CLAIM: Ethicists note that submission to government is not always ethical. Sometimes, governments are evil, and it is our civic duty to disobey them. How does this harmonize with Romans 13?
RESPONSE: A number of observations can be made:
First, Paul was writing to the Romans, who were not ignorant of evil government. Ironically, Paul was executed at the hands of this particular government under Emperor Nero about a decade after he wrote this letter. Moreover, the context of this passage is the persecution of Christians (Rom. 12:9, 14, 17, 21). Therefore, this letter should be interpreted in light of an evil government—not a peaceful one (see our earlier article Persecution of Christianity from AD 33 to 325).
Second, the context of this passage is to be at peace. Paul’s ethic for dealing with evil is to “overcome evil with good” (12:21). Earlier, Paul wrote, “If possible, so far as it depends on you, be at peace with all men” (Rom. 12:18). Therefore, the context of Romans 13 is how to fight evil and injustice. If Christians had tried to revolt against the Roman government, it would have resulted in destruction and heavier persecution for the burgeoning Christian movement. About a decade after Paul wrote this, the Zealot party of the Jews tried to violently kick the Romans out of Jerusalem, and it resulted in the Jewish War in AD 66. Within four years, the Romans decimated Jerusalem and the Temple killing millions. If the Christians had tried this, it would’ve resulted in similar results. Instead, the Christians reached the Romans with the gospel. Now, centuries later, the Roman Empire is dead, and Christianity is thriving. This turned out to be the proper strategy!
Third, the purpose of government is to restrain anarchy. Paul’s purpose of writing Romans 13 is to explain the purpose of government. If human government did not exist (even evil government), we would be in a state of total anarchy. Therefore, God is not approving of human government; instead, he is delegating human government for the purpose of restraining complete evil and anarchy.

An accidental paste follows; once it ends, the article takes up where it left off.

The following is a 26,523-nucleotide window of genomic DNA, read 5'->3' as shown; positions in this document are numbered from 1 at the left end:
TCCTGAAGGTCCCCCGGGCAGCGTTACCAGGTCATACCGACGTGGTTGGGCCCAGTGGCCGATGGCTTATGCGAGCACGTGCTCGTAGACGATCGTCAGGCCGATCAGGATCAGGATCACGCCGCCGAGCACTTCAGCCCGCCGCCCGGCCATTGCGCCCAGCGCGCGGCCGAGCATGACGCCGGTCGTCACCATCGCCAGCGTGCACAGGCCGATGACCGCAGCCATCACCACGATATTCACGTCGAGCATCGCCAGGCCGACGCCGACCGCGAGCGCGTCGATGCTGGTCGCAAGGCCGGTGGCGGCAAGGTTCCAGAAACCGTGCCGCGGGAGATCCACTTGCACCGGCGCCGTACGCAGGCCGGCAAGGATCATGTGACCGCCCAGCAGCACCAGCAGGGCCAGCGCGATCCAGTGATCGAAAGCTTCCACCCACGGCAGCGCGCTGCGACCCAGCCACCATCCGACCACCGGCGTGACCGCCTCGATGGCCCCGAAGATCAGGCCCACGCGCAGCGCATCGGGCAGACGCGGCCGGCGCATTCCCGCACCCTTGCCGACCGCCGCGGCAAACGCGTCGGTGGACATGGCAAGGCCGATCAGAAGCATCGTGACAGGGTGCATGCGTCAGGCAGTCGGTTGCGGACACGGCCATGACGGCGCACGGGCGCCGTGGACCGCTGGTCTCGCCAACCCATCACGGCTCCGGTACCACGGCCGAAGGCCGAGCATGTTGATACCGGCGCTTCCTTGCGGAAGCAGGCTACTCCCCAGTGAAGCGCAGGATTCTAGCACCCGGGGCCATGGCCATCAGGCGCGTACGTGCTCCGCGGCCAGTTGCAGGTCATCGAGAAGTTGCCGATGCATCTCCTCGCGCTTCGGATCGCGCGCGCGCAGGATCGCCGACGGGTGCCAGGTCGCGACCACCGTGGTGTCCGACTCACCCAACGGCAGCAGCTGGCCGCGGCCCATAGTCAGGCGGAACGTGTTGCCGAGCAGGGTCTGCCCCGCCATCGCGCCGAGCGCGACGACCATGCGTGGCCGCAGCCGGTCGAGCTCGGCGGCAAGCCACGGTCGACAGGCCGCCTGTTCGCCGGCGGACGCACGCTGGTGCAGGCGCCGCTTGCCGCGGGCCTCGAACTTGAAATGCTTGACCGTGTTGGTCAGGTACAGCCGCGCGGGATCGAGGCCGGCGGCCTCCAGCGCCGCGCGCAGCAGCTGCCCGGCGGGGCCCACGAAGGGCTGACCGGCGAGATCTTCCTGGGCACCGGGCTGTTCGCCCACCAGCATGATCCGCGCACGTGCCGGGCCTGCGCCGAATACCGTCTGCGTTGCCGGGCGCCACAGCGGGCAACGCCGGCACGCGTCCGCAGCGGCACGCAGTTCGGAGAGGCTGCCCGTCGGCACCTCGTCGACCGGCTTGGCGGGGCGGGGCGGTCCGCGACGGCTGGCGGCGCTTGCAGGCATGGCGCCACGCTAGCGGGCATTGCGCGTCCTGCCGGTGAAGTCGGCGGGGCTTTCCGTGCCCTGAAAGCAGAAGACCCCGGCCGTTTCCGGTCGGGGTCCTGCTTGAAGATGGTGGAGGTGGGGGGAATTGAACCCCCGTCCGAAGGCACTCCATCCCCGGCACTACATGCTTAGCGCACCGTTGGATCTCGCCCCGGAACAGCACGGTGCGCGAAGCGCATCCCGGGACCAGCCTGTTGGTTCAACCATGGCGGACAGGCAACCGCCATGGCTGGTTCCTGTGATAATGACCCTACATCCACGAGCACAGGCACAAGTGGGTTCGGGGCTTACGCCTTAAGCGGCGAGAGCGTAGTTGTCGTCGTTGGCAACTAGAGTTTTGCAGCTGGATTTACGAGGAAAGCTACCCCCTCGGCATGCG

Fourth, Paul’s message is actually subversive, considering the time. Ancient documents have uncovered a lot about Roman culture. At this time in history, everyone in the Roman Empire knew that Caesar was the ultimate authority. However, Paul wrote that God is actually the ultimate authority (v.1), and Caesar is simply his “minister” that he permits to rule (v.4). What a subversive message! As Christians, we are to voluntarily submit ourselves to governments (like Caesar in Rome), while we know that Jesus is the ultimate King.
Fifth, the rest of the Bible clearly teaches a prioritized ethic in regards to serving human government. In fact, we see a number of instances in Scripture which give us a principle of serving God’s command, rather than men: (see Prioritized Ethics for a fuller discussion)
(Acts 4:19-20) But Peter and John answered and said to them, “Whether it is right in the sight of God to give heed to you rather than to God, you be the judge; 20for we cannot stop speaking about what we have seen and heard.”
(Acts 5:29) But Peter and the apostles answered, “We must obey God rather than men.”
(Acts 17:6-7) When they did not find them, they began dragging Jason and some brethren before the city authorities, shouting, “These men who have upset the world have come here also; 7and Jason has welcomed them, and they all act contrary to the decrees of Caesar, saying that there is another king, Jesus.”
(Ex. 1:17) But the midwives feared God, and did not do as the king of Egypt had commanded them, but let the boys live.
(Josh. 2:1-12) Rahab hid Joshua’s spies from the authorities.
Douglas Moo: “Equally important is the book of Revelation, in which keeping the commandments of God in the face of governmental pressure to the contrary is the central demand placed on loyal believers.” Note that the beast “was given” authority by God (Rev. 13:5, 7).
We agree with Douglas Moo, who writes, “Perhaps our submission to government is compatible with disobedience to government in certain exceptional circumstances. For heading the hierarchy of relations in which Christians find themselves is God; and all subordinate ‘submissions’ must always be measured in relationship to our all-embracing submission to him.” Later he writes, “We should also refuse to give to government any absolute rights and should evaluate all its demands in the light of the gospel.” Moo notes that “submission” is not the same as “universal obedience.”